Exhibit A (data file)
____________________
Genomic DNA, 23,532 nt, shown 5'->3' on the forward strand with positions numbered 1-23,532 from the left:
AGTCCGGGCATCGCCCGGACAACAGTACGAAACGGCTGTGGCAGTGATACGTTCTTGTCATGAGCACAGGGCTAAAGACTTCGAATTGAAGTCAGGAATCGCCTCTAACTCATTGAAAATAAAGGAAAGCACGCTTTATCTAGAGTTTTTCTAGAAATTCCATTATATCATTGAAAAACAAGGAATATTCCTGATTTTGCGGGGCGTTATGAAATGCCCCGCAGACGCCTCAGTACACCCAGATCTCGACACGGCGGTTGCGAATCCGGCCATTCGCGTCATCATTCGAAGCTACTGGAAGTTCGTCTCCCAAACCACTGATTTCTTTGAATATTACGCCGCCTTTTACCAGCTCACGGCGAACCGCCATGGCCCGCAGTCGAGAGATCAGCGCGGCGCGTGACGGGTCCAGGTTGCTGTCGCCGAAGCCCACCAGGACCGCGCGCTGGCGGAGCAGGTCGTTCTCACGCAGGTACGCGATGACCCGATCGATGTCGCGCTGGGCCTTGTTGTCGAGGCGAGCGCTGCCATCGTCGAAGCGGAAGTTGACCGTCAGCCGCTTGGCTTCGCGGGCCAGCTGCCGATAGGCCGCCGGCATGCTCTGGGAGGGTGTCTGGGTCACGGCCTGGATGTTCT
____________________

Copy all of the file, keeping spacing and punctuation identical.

Genomic DNA, 23,532 nt, shown 5'->3' on the forward strand with positions numbered 1-23,532 from the left:
AGTCCGGGCATCGCCCGGACAACAGTACGAAACGGCTGTGGCAGTGATACGTTCTTGTCATGAGCACAGGGCTAAAGACTTCGAATTGAAGTCAGGAATCGCCTCTAACTCATTGAAAATAAAGGAAAGCACGCTTTATCTAGAGTTTTTCTAGAAATTCCATTATATCATTGAAAAACAAGGAATATTCCTGATTTTGCGGGGCGTTATGAAATGCCCCGCAGACGCCTCAGTACACCCAGATCTCGACACGGCGGTTGCGAATCCGGCCATTCGCGTCATCATTCGAAGCTACTGGAAGTTCGTCTCCCAAACCACTGATTTCTTTGAATATTACGCCGCCTTTTACCAGCTCACGGCGAACCGCCATGGCCCGCAGTCGAGAGATCAGCGCGGCGCGTGACGGGTCCAGGTTGCTGTCGCCGAAGCCCACCAGGACCGCGCGCTGGCGGAGCAGGTCGTTCTCACGCAGGTACGCGATGACCCGATCGATGTCGCGCTGGGCCTTGTTGTCGAGGCGAGCGCTGCCATCGTCGAAGCGGAAGTTGACCGTCAGCCGCTTGGCTTCGCGGGCCAGCTGCCGATAGGCCGCCGGCATGCTCTGGGAGGGTGTCTGGGTCACGGCCTGGATGTTCT